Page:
Chenrick Robinson was once a gangsta rapper.
As a teenager, Robinson rejected the violence and braggadocio that defined that once dominant rap style, a family tragedy inspiring him to pursue conscious rap. A subgenre whose stars include Nas and Jay-Z, conscious rap advocates for social justice, political awareness and community pride.
“I was opening up my mind,” Robinson said of his move into conscious rap. “Like everybody else, I started off making gangsta music. But as I grew older and wiser, life told me I needed to teach people and help people.”
The conscious rap Robinson makes combines thoughtful lyrics with polished, melodic music tracks. In this year of protests and social unrest, his message is more relevant than ever.
“Baton Rouge hasn’t had a conscious rapper who platforms on a mainstream level,” 28-year-old Robinson said. “That’s what I want to do. My music is for uplifting everybody, whoever listens to it.”
Robinson is releasing his new EP, “If It’s Not Growing It’s Dead,” on Friday. Topics covered in his new songs include personal growth (“Let Me Evolve”) and slavery to modern-day inequality (“Ground Zero” and “Rite of Passage”). There’s also a cinematic slave narrative, poignantly based in American history (“Memoirs of a Slave in Love”).
In 2004, the slaying of Robinson’s 23-year-old cousin Domonie Robinson Sr. moved him into a new direction.
“He was like a father to me, because he taught me a lot,” Robinson said. “Losing him, it was like losing everything. After he died, I saw life differently. I kind of cut everybody out, stayed to myself for a long time. My music changed.”
Robinson Sr. had encouraged his young cousin’s then-fledgling music-making.
“At that time, I was just rapping on a karaoke machine,” Robinson said. “I didn’t even have a studio at the time, so he never got a chance to hear my real music.”
Robinson stopped listening to gangsta rap after his cousin’s death. He also read extensively and listened to all kinds of music, including hip-hop stars OutKast and Lauren Hill, neo-soul singer Erykah Badu and rock bands Nirvana, Coldplay and the Beatles.
“Since I was 15, I’ve been studying just about all of the greats,” Robinson said. “Coldplay inspired me a lot, especially their drums and song structure. I like the way they stay on certain topics and the whole song kind of lives in a box. That’s something I took from them.”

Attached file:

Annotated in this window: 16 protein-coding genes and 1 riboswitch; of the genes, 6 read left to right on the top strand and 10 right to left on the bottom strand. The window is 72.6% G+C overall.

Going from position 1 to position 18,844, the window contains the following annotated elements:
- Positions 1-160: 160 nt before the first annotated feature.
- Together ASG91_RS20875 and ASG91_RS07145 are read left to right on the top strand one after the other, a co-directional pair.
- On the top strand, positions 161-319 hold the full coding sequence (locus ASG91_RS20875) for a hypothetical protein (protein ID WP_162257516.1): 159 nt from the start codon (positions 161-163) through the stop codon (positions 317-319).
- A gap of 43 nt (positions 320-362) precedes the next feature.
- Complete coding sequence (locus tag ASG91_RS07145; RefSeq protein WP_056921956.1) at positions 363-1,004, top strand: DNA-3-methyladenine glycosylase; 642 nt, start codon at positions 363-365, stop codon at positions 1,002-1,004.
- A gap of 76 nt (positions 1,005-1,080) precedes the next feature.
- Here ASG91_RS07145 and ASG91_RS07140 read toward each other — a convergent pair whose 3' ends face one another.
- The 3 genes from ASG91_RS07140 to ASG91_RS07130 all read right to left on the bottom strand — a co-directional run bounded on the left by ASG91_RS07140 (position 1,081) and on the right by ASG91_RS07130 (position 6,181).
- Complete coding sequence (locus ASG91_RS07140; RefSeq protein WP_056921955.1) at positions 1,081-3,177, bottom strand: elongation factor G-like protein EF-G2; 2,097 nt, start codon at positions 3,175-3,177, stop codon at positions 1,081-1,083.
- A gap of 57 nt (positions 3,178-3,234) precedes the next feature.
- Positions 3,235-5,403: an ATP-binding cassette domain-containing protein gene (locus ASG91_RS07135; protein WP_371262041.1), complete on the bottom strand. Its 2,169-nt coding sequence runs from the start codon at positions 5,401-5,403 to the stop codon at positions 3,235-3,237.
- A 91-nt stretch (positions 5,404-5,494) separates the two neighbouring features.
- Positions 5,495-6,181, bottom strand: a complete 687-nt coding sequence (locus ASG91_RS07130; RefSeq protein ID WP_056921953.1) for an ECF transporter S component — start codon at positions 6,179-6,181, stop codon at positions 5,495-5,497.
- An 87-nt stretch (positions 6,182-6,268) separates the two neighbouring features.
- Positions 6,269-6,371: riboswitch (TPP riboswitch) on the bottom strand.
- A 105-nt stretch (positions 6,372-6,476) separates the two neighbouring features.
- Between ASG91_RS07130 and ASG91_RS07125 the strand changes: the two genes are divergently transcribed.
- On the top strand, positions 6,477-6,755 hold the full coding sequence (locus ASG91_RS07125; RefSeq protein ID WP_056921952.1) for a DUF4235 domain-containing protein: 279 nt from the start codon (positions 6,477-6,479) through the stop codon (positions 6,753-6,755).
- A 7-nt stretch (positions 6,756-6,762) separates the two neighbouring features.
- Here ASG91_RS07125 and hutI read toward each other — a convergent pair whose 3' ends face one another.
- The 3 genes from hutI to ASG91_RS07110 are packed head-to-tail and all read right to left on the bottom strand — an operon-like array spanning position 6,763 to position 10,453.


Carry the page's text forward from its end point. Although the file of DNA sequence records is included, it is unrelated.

Rather than imitate the artists he admired, Robinson explored their music and lyrics for a higher purpose.
“It was me trying to find myself,” he said. “And listening to these different artists, I noticed that they were on a similar path. It was interesting to see their different perspectives. No one has ever figured it all out yet, but we’re all trying.”
Movies are another influence on Robinson. His favorite filmmaker is Christopher Nolan, the British writer-director whose films include the Christian Bale-starring "Batman" trilogy and cerebral sci-fi movies "Inception" and "Interstellar."
“That’s my second love, next to music,” he said of movies.
His love of film is evident in the cinematic music videos he makes with his cousin Domonie Robinson Jr.
Like musical artists in all genres, Robinson hasn’t performed on stage during these lingering months of the coronavirus pandemic.
“Nobody’s doing anything,” he said. “But when I start back, instead of performing under other people, I want to be the headliner and have people opening for me.”
In the meantime, Robinson’s evolution continues.
“I learned that life is sort of an illusion,” he said. “You have to reach a next-level of consciousness to see it. Once you reach it, it’s no turning back. I feel like it’s my job to help people wake up. Not just about racial (issues), but wake up period, and become their true selves.”
Robinson, who’s also a staff engineer at Sockit Studio, especially wants to set an example for his five children.
“I do it for them,” he said. “I want to be a positive role model, to let them know that if I can do this, coming from where I’m coming from, they can do anything they want to do.”